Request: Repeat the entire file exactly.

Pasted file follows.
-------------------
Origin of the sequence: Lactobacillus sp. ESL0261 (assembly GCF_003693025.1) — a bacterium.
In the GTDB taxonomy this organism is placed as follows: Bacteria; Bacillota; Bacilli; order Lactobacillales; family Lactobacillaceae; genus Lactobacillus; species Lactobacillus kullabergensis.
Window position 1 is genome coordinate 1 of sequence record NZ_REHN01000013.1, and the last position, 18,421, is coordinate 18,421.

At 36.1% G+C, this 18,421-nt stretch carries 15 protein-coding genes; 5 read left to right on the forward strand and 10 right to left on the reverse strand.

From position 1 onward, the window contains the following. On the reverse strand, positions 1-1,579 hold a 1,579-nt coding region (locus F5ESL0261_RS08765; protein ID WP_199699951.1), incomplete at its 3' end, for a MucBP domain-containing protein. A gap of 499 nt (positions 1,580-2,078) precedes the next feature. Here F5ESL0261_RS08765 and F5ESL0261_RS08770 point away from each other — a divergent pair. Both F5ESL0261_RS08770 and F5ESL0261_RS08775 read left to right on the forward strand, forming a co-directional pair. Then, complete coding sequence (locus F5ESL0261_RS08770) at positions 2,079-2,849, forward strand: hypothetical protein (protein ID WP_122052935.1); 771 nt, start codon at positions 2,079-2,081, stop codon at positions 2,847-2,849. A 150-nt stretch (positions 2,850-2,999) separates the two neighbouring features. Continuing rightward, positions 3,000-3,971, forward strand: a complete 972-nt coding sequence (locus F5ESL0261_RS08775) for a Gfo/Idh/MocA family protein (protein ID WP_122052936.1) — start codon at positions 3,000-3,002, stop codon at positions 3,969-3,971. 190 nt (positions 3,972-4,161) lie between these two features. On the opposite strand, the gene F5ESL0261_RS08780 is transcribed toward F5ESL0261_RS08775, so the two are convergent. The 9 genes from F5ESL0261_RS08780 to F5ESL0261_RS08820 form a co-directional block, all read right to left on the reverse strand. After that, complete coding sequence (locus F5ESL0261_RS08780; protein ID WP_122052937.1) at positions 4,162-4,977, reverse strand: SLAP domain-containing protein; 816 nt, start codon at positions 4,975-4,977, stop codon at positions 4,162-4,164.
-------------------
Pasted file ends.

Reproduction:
Origin of the sequence: Lactobacillus sp. ESL0261 (assembly GCF_003693025.1) — a bacterium.
In the GTDB taxonomy this organism is placed as follows: Bacteria; Bacillota; Bacilli; order Lactobacillales; family Lactobacillaceae; genus Lactobacillus; species Lactobacillus kullabergensis.
Window position 1 is genome coordinate 1 of sequence record NZ_REHN01000013.1, and the last position, 18,421, is coordinate 18,421.

At 36.1% G+C, this 18,421-nt stretch carries 15 protein-coding genes; 5 read left to right on the forward strand and 10 right to left on the reverse strand.

From position 1 onward, the window contains the following. On the reverse strand, positions 1-1,579 hold a 1,579-nt coding region (locus F5ESL0261_RS08765; protein ID WP_199699951.1), incomplete at its 3' end, for a MucBP domain-containing protein. A gap of 499 nt (positions 1,580-2,078) precedes the next feature. Here F5ESL0261_RS08765 and F5ESL0261_RS08770 point away from each other — a divergent pair. Both F5ESL0261_RS08770 and F5ESL0261_RS08775 read left to right on the forward strand, forming a co-directional pair. Then, complete coding sequence (locus F5ESL0261_RS08770) at positions 2,079-2,849, forward strand: hypothetical protein (protein ID WP_122052935.1); 771 nt, start codon at positions 2,079-2,081, stop codon at positions 2,847-2,849. A 150-nt stretch (positions 2,850-2,999) separates the two neighbouring features. Continuing rightward, positions 3,000-3,971, forward strand: a complete 972-nt coding sequence (locus F5ESL0261_RS08775) for a Gfo/Idh/MocA family protein (protein ID WP_122052936.1) — start codon at positions 3,000-3,002, stop codon at positions 3,969-3,971. 190 nt (positions 3,972-4,161) lie between these two features. On the opposite strand, the gene F5ESL0261_RS08780 is transcribed toward F5ESL0261_RS08775, so the two are convergent. The 9 genes from F5ESL0261_RS08780 to F5ESL0261_RS08820 form a co-directional block, all read right to left on the reverse strand. After that, complete coding sequence (locus F5ESL0261_RS08780; protein ID WP_122052937.1) at positions 4,162-4,977, reverse strand: SLAP domain-containing protein; 816 nt, start codon at positions 4,975-4,977, stop codon at positions 4,162-4,164.